CPDS Home Contact Professionalism: Chronological Summary

16 August 2006

Dr Bruce Flegg, MLA
Member for Moggill

Better Leadership of Queensland is Impossible without Administrative Renewal

I should like to provide a little feedback in relation to your reported comments about leading Queensland.

My interpretation of an article in which you were quoted: New state Liberal leader, Bruce Flegg, says that he is ready to be premier. Experience as a doctor and successful businessman is viewed as a good preparation for leadership. Brisbane’s Lord Mayor Campbell Newman is seen as a role model. Newman has life experience, and can see problems and articulate solutions. In his maiden speech Dr Flegg said that leadership is about vision - vision to act now before it is too late. (Passmore D., ‘I’m ready to lead state, says Flegg’, Sunday Mail, 13/8/06).

While I have zero political skills (and the ability to gain public support is obviously vital for success as premier), I would caution that governments in Queensland have traditionally been poor partly because so few people in the state have experience of leading very large organizations (eg those with 50-100 thousand staff) with responsibility for hundreds of different functions. The attitudes and skills that are appropriate for leadership in small and medium sized enterprises are not enough for effective government. The key difference that increasing organizational size and complexity makes is that leaders need to rely more on others to get things done. Those who rely on their own ability to identify problems and solutions are bound to fail. Thus it becomes critical to create conditions under which many capable people can take independent initiatives, in the way that the Westminster tradition of a professional Public Service used to do.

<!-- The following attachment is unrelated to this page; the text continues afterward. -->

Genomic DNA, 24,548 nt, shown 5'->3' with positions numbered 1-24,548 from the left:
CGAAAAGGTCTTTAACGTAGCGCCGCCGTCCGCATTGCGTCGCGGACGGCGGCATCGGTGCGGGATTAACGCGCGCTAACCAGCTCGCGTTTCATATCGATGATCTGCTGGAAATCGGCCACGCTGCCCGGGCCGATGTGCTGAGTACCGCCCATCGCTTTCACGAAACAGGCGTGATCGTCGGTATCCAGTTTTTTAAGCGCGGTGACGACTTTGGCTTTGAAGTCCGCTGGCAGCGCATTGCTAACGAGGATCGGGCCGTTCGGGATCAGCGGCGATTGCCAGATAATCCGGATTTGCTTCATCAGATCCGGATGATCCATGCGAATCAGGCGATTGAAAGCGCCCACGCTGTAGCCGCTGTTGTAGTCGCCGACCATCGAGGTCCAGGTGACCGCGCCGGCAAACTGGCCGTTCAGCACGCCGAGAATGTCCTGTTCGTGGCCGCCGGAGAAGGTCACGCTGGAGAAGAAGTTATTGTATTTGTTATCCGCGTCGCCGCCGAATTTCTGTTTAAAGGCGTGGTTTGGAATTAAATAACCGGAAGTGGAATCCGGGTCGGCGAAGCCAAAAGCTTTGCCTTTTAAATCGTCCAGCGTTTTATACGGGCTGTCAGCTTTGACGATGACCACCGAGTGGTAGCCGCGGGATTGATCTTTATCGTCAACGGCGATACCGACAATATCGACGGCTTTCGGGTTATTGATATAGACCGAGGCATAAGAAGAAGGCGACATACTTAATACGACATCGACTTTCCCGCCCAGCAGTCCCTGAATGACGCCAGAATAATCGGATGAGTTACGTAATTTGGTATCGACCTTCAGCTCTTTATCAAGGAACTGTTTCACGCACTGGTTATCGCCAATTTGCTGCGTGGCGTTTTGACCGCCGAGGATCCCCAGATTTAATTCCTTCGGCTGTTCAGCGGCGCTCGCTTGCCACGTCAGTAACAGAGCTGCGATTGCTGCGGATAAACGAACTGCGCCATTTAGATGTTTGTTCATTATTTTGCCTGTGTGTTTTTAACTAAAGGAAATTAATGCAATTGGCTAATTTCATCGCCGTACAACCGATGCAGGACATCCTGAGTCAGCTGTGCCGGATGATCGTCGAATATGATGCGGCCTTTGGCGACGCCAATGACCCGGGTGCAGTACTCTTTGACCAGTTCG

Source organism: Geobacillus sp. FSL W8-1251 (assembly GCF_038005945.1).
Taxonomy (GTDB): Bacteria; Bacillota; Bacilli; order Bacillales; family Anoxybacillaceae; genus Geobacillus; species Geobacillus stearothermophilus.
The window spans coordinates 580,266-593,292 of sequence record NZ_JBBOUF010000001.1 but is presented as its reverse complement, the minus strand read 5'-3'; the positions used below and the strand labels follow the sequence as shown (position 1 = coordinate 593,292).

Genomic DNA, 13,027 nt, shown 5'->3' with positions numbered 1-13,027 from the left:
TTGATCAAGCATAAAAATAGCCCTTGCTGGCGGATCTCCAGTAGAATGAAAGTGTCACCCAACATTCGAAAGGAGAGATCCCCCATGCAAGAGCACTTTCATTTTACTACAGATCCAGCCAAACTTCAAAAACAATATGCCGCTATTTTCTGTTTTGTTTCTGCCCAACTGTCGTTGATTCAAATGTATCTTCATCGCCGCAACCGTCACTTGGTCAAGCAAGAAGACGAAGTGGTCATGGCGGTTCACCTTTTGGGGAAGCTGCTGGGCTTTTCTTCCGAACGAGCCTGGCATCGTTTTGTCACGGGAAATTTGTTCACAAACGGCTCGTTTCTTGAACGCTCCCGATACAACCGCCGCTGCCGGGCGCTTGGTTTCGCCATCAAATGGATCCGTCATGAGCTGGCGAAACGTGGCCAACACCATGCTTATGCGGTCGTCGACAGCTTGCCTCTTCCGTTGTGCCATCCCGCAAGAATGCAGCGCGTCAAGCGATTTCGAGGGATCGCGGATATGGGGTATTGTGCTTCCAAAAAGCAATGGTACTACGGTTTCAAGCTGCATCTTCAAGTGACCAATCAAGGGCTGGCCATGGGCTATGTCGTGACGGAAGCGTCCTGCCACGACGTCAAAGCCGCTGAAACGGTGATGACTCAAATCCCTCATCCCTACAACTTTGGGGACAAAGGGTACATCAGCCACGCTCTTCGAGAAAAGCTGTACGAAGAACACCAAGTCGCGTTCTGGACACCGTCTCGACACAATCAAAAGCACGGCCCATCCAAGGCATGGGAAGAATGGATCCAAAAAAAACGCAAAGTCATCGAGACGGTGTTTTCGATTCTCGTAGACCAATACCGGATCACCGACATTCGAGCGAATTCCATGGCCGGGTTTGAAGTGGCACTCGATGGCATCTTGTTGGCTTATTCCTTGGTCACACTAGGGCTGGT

The current Queensland Premier is forced to rush from crisis to crisis as a result of dysfunctional government machinery. That problem is the direct result of the highly politicized and centralized arrangements that now exist because of the inexperience and incompetence of those who advised the Goss Government when current machinery was created - though this was only the latest stage in a history of defective government machinery (eg see High & Dry: Paying the Price of Ineffectual Public Administration). The excessive centralization of current machinery of government can be illustrated by the fact that infrastructure questions are now top-management responsibility (eg see Middle Management from the Top). This creates a bottleneck which ensures that other critical questions that the government has to address competently will be neglected (because top management can't do everything), so unexpected new crises must continue to arise regularly.

The 'can do' approach to major projects by Brisbane City Council's current leadership, and apparently limited attention to administrative effectiveness generally, risks similar crises by creating bottlenecks which prevent the full diversity of Council responsibilities being dealt with competently. This seems to be compounded in the Brisbane City Council, even more than in state government, by the privatisation of some unavoidably 'public' functions which are likely to generate serious conflicts of interest in future.

I submit for your consideration that while the development of vision certainly is the business of political leaders, the deplorable performance of governments in Queensland will not improve until there is a serious effort to create machinery through which that vision (and everything else government needs to deal with simultaneously) can be competently implemented. One possible way to address this is suggested in Improving Public Sector Performance in Queensland.


John Craig